The brightness temperature difference product that can be used to infer the presence of fog/low clouds exploits emissivity differences in water clouds at 3.9 micrometers vs. 11 micrometers. When the two bands have a co-registration error, as documented here, however, a false signal can arise. A benefit of using a fused product is that the false signal is checked against a cloud mask and model data so that false positives can be identified and ignored.
The image above shows IFR probabilities (upper left), Cloud depth (upper right), Cloud type (lower left) and enhanced brightness temperature differences (11 microns – 3.7 microns) for a Puget Sound Fog Event on 11 July 2012. Heightened IFR probabilities occur where surface observations show IFR conditions are present.
Cloud depths at KUIL, on the coast of Washington are around 800 feet. The sounding from 72797, below, shows a saturated region between 962 mb and 949 mb. This is equivalent to a depth (using the hypsometric equation and a mean Temperature in the layer of 13.4 C) of 114 m. If the cloud bases extend down to 980 mb — a possibility — then the layer depth would be about 270 m. Note that the MODIS imagery is not at 1200 UTC, the time of the sounding.
GOES data can also be used to produce Fog/Low stratus products. The GOES Image from the same time, below, shows similar patterns as the MODIS imagery, with the expected differences due to GOES’s inferior resolution. In particular, GOES has difficulties detecting small spatial variability in fog that arises due to river valleys. Note also that the cloud depth at 1015 UTC from GOES shows good agreement with the MODIS product: values are around 900-1000 feet. These values persist through 1200 UTC (the nominal time of the sounding) and beyond.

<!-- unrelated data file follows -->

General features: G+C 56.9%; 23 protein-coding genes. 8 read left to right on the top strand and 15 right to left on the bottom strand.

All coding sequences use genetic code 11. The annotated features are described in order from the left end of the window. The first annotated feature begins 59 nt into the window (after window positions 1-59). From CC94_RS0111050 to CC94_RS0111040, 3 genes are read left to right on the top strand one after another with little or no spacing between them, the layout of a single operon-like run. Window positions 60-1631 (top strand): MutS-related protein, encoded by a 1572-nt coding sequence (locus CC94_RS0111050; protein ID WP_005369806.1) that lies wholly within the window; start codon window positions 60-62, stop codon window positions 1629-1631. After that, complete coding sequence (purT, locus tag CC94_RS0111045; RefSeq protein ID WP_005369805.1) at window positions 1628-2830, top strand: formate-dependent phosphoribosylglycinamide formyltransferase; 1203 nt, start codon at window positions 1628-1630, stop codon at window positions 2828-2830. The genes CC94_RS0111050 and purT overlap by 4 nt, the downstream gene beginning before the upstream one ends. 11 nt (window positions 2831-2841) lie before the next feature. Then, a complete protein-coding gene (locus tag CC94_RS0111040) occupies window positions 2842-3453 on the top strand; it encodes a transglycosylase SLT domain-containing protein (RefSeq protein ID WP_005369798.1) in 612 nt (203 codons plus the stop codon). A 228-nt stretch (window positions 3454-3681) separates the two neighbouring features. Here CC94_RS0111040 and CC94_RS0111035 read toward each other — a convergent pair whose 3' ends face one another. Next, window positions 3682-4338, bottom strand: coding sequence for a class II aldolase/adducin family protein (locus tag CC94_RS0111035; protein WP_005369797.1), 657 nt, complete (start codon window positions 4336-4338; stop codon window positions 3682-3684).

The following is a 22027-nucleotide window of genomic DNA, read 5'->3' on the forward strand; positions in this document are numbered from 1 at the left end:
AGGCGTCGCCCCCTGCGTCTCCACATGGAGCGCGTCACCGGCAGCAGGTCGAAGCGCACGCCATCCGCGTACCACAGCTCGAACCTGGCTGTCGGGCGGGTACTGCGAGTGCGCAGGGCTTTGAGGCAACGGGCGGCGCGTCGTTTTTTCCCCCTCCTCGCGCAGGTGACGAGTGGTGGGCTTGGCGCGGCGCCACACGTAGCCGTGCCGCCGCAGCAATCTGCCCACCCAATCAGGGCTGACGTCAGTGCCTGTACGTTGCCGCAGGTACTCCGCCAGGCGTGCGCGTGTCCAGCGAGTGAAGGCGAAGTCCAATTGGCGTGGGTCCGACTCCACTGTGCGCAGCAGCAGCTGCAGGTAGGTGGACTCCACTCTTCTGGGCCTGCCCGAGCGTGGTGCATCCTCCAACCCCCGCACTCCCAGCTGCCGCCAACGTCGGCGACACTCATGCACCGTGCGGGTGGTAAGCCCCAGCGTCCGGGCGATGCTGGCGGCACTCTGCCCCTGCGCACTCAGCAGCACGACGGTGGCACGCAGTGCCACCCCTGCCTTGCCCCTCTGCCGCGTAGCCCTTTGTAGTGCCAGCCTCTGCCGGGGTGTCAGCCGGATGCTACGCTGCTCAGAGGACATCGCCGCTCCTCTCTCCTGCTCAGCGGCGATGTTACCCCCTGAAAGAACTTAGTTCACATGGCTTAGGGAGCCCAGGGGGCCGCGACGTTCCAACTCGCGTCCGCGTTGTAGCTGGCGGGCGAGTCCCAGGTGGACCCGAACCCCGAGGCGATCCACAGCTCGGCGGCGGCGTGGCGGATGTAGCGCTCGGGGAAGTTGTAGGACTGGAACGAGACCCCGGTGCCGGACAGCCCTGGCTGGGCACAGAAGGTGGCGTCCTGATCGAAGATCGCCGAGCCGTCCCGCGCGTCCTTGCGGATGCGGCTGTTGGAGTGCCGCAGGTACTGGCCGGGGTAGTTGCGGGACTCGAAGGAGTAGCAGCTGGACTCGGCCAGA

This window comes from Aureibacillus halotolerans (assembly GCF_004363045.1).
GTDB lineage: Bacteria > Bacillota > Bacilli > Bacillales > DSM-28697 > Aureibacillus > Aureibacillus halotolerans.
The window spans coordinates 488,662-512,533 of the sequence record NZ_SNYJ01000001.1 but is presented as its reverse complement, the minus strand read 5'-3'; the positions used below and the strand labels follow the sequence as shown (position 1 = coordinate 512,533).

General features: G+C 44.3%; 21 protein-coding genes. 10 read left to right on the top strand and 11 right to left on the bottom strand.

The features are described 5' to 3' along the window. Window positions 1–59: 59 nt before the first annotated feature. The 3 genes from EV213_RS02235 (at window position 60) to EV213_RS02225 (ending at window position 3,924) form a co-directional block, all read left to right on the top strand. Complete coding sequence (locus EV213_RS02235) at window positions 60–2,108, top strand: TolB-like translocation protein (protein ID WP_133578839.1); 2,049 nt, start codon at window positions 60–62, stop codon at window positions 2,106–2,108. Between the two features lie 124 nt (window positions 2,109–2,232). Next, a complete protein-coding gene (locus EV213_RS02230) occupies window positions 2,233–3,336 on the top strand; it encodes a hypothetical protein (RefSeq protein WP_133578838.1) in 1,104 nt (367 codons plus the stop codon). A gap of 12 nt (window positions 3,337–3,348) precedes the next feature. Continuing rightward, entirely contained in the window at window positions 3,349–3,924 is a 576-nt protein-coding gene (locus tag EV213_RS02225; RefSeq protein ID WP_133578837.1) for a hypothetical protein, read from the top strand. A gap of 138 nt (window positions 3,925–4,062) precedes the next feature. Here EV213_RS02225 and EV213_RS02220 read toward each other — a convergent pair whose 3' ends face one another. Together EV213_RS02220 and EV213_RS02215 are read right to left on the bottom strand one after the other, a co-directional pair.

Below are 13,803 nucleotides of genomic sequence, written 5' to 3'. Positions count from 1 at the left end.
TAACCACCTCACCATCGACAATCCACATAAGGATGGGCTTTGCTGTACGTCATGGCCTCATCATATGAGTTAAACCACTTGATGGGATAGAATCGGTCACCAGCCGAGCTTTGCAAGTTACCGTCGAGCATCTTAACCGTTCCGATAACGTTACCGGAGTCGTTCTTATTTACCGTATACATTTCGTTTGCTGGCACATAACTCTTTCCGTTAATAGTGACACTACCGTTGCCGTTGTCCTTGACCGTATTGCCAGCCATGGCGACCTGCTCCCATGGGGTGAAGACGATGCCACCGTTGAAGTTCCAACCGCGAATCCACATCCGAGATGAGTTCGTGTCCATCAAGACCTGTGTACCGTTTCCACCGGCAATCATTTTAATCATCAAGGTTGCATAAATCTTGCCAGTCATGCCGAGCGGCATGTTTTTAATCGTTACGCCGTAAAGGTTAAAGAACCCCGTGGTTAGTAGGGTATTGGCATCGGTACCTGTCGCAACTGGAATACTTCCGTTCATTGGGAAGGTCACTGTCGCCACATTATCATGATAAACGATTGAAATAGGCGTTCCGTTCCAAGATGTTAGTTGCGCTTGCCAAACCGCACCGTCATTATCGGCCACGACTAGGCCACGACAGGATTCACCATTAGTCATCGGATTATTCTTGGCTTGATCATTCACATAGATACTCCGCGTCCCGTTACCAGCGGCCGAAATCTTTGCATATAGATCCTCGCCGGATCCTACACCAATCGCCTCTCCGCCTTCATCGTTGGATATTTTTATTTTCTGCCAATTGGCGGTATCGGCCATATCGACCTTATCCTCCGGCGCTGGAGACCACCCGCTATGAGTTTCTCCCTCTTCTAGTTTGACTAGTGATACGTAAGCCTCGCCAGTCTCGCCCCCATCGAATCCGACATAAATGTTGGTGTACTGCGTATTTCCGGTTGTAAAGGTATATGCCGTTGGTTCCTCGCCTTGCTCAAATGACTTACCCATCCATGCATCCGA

Note in the Cloud Phase product at night the difficulties inherent in detecting low water clouds over the ocean. Those regions off the coast of Washington are not in fact clear, and both the brightness temperature difference and GOES-R Fog products correctly show fog or low stratus in those areas.
After sunrise, above (the images at 1430/1500 and 1630/1700 UTC), a couple of things change and are noteworthy. First, the Cloud Top Phase product becomes more complete over the ocean as visible data is incorporated into the algorithm. Incorporation of visible data reduces Fog/Low Stratus probabilities over the Puget Sound however, even as visible imagery shows persistent clouds there, and adjacent observations (KCLM/Pt. Angeles, for example) show continued IFR conditions. This may be related to non-uniformity in the horizontal in the visible imagery.
This is a parking place for GOES-R Fog Product examples. GOES-R Fog/Low Stratus products fuse data from the Rapid Refresh and Satellite data to produce a quantitative estimate of fog probabilities.